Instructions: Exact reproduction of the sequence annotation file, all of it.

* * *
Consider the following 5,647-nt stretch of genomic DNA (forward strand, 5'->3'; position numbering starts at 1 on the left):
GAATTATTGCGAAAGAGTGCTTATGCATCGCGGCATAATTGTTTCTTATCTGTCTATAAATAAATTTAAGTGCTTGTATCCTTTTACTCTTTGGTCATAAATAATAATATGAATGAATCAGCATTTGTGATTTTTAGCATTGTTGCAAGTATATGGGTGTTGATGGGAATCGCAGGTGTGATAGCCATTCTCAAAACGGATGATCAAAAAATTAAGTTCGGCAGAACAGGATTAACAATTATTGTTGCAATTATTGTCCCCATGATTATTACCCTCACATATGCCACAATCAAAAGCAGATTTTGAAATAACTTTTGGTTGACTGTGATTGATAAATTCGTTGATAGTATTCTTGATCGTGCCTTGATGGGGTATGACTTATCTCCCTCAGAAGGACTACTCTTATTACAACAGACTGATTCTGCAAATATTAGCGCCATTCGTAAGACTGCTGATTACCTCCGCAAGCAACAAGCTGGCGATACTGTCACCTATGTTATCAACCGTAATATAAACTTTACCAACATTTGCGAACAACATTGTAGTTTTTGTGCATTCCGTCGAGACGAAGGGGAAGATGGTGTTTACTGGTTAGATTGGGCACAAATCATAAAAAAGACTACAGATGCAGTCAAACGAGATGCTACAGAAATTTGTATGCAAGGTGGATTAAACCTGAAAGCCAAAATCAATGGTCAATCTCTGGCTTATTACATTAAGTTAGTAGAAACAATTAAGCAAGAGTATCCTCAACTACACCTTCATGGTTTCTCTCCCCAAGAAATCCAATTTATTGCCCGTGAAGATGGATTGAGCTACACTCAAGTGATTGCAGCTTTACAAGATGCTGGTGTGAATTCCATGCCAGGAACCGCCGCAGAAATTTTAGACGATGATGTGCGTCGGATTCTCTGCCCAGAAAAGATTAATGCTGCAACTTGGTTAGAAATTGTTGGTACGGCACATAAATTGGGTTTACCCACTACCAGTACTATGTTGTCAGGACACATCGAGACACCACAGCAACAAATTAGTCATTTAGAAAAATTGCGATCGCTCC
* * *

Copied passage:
Consider the following 5,647-nt stretch of genomic DNA (forward strand, 5'->3'; position numbering starts at 1 on the left):
GAATTATTGCGAAAGAGTGCTTATGCATCGCGGCATAATTGTTTCTTATCTGTCTATAAATAAATTTAAGTGCTTGTATCCTTTTACTCTTTGGTCATAAATAATAATATGAATGAATCAGCATTTGTGATTTTTAGCATTGTTGCAAGTATATGGGTGTTGATGGGAATCGCAGGTGTGATAGCCATTCTCAAAACGGATGATCAAAAAATTAAGTTCGGCAGAACAGGATTAACAATTATTGTTGCAATTATTGTCCCCATGATTATTACCCTCACATATGCCACAATCAAAAGCAGATTTTGAAATAACTTTTGGTTGACTGTGATTGATAAATTCGTTGATAGTATTCTTGATCGTGCCTTGATGGGGTATGACTTATCTCCCTCAGAAGGACTACTCTTATTACAACAGACTGATTCTGCAAATATTAGCGCCATTCGTAAGACTGCTGATTACCTCCGCAAGCAACAAGCTGGCGATACTGTCACCTATGTTATCAACCGTAATATAAACTTTACCAACATTTGCGAACAACATTGTAGTTTTTGTGCATTCCGTCGAGACGAAGGGGAAGATGGTGTTTACTGGTTAGATTGGGCACAAATCATAAAAAAGACTACAGATGCAGTCAAACGAGATGCTACAGAAATTTGTATGCAAGGTGGATTAAACCTGAAAGCCAAAATCAATGGTCAATCTCTGGCTTATTACATTAAGTTAGTAGAAACAATTAAGCAAGAGTATCCTCAACTACACCTTCATGGTTTCTCTCCCCAAGAAATCCAATTTATTGCCCGTGAAGATGGATTGAGCTACACTCAAGTGATTGCAGCTTTACAAGATGCTGGTGTGAATTCCATGCCAGGAACCGCCGCAGAAATTTTAGACGATGATGTGCGTCGGATTCTCTGCCCAGAAAAGATTAATGCTGCAACTTGGTTAGAAATTGTTGGTACGGCACATAAATTGGGTTTACCCACTACCAGTACTATGTTGTCAGGACACATCGAGACACCACAGCAACAAATTAGTCATTTAGAAAAATTGCGATCGCTCC